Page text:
The design for the new buildings of Haus Meedland, a conference and leisure facility of the Evangelical Church of Bremen, transforms traditional typologies and materials into one contemporary architectural language, which strengthens the identity and perception of the buildings as a cohesive entity. Similar to the traditional Frisian farmsteads, the elongated, gabled roofs structure and separate the segments of the building. Red clinker brickwork and red brick roofing contribute to the clear geometric impact of the gables and elongated walls. A horizontal structure in the masonry synthesises windows and openings and emphasises building corners. The massive effect of the masonry is enhanced by the impression of transparency created by the glass bay windows and the glazing.

The structural reorganisation of the facility is intended to expand its uses and enhance comfort to today’s standards and to enable economically efficient, year-round operation for use by different groups, with accessibility for wheelchair users and handicapped persons and their families.

The building project consists of three replacement buildings, which will be built in two stages: in the first phase of construction, the new main reception building was built where two accommodation buildings once stood. It consists of two segments, ‘Mirjam’ and ‘Jonah’.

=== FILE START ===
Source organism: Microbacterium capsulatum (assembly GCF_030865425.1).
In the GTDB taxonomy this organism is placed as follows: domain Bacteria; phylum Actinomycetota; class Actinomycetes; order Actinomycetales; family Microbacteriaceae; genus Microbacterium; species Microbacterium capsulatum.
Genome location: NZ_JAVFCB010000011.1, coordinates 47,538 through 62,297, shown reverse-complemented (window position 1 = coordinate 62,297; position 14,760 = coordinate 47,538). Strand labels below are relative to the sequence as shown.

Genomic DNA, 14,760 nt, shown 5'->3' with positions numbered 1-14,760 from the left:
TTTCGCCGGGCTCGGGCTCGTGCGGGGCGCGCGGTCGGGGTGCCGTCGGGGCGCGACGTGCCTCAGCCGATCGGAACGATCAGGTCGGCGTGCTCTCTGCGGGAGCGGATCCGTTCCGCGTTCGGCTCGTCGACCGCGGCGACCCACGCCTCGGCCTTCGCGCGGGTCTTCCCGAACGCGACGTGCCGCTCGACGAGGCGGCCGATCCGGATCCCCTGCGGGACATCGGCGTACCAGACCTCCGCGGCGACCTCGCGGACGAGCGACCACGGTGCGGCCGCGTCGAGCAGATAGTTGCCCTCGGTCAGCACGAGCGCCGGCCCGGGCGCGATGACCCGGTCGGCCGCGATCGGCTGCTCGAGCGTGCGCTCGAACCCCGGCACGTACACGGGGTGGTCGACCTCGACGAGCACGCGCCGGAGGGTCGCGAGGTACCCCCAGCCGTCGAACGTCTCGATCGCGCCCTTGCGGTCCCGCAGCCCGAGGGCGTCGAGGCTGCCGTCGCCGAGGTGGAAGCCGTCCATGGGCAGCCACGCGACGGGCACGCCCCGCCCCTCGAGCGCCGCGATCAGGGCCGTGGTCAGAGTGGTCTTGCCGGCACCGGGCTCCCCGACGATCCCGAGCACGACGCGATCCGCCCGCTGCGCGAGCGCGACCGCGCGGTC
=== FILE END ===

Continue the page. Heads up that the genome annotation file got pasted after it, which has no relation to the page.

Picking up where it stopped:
Arriving visitors are greeted by the striking silhouette of Mirjam’s square facade, with the horizontal clinker bands and the chimney rising from it. As a fireplace, the chimney is an attractive meeting place for all visitors: in the cold season or in bad weather in the fireplace room, and on nice summer evenings, as an outdoor fireplace. The Mirjam wing contains the reception area with the lounge and the fireplace room, as well as the rooms for common activities, such as a creative space and conference room. Its ground floor also provides space for the administration and kitchen, with storage and staff areas, while the adjoining ground floor of ‘Jona’, connected by a glass corridor, contains a large, partitionable dining room, as well as other smaller dining and conference rooms. On the top floor of the two wings are 22 guest rooms and a sauna. In a second phase of construction, the part of the building that once contained the kitchen and dining rooms will be replaced by a new building with 20 guest rooms and a conference room.

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